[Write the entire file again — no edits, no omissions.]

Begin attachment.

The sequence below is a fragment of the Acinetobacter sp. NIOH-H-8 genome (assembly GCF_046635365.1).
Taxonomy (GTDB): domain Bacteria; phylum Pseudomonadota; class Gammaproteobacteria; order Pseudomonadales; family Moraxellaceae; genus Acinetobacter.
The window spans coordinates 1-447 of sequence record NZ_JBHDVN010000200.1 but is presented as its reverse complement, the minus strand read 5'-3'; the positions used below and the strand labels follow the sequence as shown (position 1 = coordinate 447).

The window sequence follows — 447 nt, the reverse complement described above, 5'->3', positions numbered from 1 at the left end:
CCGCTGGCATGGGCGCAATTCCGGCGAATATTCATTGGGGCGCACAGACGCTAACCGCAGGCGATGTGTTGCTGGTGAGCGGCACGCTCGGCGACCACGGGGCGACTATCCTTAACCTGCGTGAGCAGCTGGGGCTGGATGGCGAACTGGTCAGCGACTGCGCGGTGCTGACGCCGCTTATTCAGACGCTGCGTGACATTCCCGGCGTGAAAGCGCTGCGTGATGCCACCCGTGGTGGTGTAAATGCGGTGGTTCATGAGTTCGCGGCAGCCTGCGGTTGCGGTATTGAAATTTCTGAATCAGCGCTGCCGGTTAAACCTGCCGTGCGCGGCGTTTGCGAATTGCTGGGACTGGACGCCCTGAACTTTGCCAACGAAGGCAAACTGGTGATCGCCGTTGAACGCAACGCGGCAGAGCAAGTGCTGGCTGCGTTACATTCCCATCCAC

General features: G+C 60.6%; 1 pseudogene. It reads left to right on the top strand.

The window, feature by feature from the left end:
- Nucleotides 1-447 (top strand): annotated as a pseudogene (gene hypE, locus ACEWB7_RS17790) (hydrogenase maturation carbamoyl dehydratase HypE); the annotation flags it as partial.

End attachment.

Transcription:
The sequence below is a fragment of the Acinetobacter sp. NIOH-H-8 genome (assembly GCF_046635365.1).
Taxonomy (GTDB): domain Bacteria; phylum Pseudomonadota; class Gammaproteobacteria; order Pseudomonadales; family Moraxellaceae; genus Acinetobacter.
The window spans coordinates 1-447 of sequence record NZ_JBHDVN010000200.1 but is presented as its reverse complement, the minus strand read 5'-3'; the positions used below and the strand labels follow the sequence as shown (position 1 = coordinate 447).

The window sequence follows — 447 nt, the reverse complement described above, 5'->3', positions numbered from 1 at the left end:
CCGCTGGCATGGGCGCAATTCCGGCGAATATTCATTGGGGCGCACAGACGCTAACCGCAGGCGATGTGTTGCTGGTGAGCGGCACGCTCGGCGACCACGGGGCGACTATCCTTAACCTGCGTGAGCAGCTGGGGCTGGATGGCGAACTGGTCAGCGACTGCGCGGTGCTGACGCCGCTTATTCAGACGCTGCGTGACATTCCCGGCGTGAAAGCGCTGCGTGATGCCACCCGTGGTGGTGTAAATGCGGTGGTTCATGAGTTCGCGGCAGCCTGCGGTTGCGGTATTGAAATTTCTGAATCAGCGCTGCCGGTTAAACCTGCCGTGCGCGGCGTTTGCGAATTGCTGGGACTGGACGCCCTGAACTTTGCCAACGAAGGCAAACTGGTGATCGCCGTTGAACGCAACGCGGCAGAGCAAGTGCTGGCTGCGTTACATTCCCATCCAC

General features: G+C 60.6%; 1 pseudogene. It reads left to right on the top strand.

The window, feature by feature from the left end:
- Nucleotides 1-447 (top strand): annotated as a pseudogene (gene hypE, locus ACEWB7_RS17790) (hydrogenase maturation carbamoyl dehydratase HypE); the annotation flags it as partial.